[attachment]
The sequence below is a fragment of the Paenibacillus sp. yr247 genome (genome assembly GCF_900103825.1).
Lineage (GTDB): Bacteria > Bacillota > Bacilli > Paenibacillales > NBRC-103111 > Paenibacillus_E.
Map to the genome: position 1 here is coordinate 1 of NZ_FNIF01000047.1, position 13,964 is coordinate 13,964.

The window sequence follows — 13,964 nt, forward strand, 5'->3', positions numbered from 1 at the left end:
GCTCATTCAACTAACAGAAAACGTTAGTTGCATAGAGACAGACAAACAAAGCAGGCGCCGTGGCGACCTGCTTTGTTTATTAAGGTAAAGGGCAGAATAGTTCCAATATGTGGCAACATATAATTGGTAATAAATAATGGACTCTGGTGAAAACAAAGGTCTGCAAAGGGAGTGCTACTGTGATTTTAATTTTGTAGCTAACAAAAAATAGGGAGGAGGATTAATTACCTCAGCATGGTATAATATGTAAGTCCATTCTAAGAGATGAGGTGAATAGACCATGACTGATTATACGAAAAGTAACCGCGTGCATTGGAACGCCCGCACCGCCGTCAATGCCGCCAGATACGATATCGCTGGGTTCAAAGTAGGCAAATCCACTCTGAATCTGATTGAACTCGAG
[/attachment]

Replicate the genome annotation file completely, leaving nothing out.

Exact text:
The sequence below is a fragment of the Paenibacillus sp. yr247 genome (genome assembly GCF_900103825.1).
Lineage (GTDB): Bacteria > Bacillota > Bacilli > Paenibacillales > NBRC-103111 > Paenibacillus_E.
Map to the genome: position 1 here is coordinate 1 of NZ_FNIF01000047.1, position 13,964 is coordinate 13,964.

The window sequence follows — 13,964 nt, forward strand, 5'->3', positions numbered from 1 at the left end:
GCTCATTCAACTAACAGAAAACGTTAGTTGCATAGAGACAGACAAACAAAGCAGGCGCCGTGGCGACCTGCTTTGTTTATTAAGGTAAAGGGCAGAATAGTTCCAATATGTGGCAACATATAATTGGTAATAAATAATGGACTCTGGTGAAAACAAAGGTCTGCAAAGGGAGTGCTACTGTGATTTTAATTTTGTAGCTAACAAAAAATAGGGAGGAGGATTAATTACCTCAGCATGGTATAATATGTAAGTCCATTCTAAGAGATGAGGTGAATAGACCATGACTGATTATACGAAAAGTAACCGCGTGCATTGGAACGCCCGCACCGCCGTCAATGCCGCCAGATACGATATCGCTGGGTTCAAAGTAGGCAAATCCACTCTGAATCTGATTGAACTCGAG